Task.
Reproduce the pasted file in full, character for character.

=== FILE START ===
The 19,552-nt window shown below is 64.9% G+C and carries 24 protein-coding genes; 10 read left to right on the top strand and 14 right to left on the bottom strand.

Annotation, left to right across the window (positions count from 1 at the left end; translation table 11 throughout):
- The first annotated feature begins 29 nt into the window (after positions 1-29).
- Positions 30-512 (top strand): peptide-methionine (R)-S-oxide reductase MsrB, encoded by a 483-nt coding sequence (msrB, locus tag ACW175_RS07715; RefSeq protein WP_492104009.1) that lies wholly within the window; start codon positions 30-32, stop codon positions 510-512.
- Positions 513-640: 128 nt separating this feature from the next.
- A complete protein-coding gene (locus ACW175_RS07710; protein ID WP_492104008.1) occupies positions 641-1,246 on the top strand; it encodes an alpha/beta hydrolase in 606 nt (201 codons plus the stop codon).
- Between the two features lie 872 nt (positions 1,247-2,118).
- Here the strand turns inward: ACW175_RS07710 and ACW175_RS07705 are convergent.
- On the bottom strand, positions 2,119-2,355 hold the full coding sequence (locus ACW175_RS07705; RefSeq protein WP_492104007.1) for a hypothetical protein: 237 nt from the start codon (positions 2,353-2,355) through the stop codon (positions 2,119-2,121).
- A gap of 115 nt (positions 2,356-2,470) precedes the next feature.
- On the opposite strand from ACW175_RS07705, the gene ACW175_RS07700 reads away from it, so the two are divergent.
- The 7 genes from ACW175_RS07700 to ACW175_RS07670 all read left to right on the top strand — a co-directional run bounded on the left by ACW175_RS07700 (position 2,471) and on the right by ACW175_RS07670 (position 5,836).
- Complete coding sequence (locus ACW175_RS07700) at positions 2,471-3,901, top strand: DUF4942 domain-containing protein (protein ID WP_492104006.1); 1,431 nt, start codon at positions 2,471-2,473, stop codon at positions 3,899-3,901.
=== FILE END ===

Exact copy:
The 19,552-nt window shown below is 64.9% G+C and carries 24 protein-coding genes; 10 read left to right on the top strand and 14 right to left on the bottom strand.

Annotation, left to right across the window (positions count from 1 at the left end; translation table 11 throughout):
- The first annotated feature begins 29 nt into the window (after positions 1-29).
- Positions 30-512 (top strand): peptide-methionine (R)-S-oxide reductase MsrB, encoded by a 483-nt coding sequence (msrB, locus tag ACW175_RS07715; RefSeq protein WP_492104009.1) that lies wholly within the window; start codon positions 30-32, stop codon positions 510-512.
- Positions 513-640: 128 nt separating this feature from the next.
- A complete protein-coding gene (locus ACW175_RS07710; protein ID WP_492104008.1) occupies positions 641-1,246 on the top strand; it encodes an alpha/beta hydrolase in 606 nt (201 codons plus the stop codon).
- Between the two features lie 872 nt (positions 1,247-2,118).
- Here the strand turns inward: ACW175_RS07710 and ACW175_RS07705 are convergent.
- On the bottom strand, positions 2,119-2,355 hold the full coding sequence (locus ACW175_RS07705; RefSeq protein WP_492104007.1) for a hypothetical protein: 237 nt from the start codon (positions 2,353-2,355) through the stop codon (positions 2,119-2,121).
- A gap of 115 nt (positions 2,356-2,470) precedes the next feature.
- On the opposite strand from ACW175_RS07705, the gene ACW175_RS07700 reads away from it, so the two are divergent.
- The 7 genes from ACW175_RS07700 to ACW175_RS07670 all read left to right on the top strand — a co-directional run bounded on the left by ACW175_RS07700 (position 2,471) and on the right by ACW175_RS07670 (position 5,836).
- Complete coding sequence (locus ACW175_RS07700) at positions 2,471-3,901, top strand: DUF4942 domain-containing protein (protein ID WP_492104006.1); 1,431 nt, start codon at positions 2,471-2,473, stop codon at positions 3,899-3,901.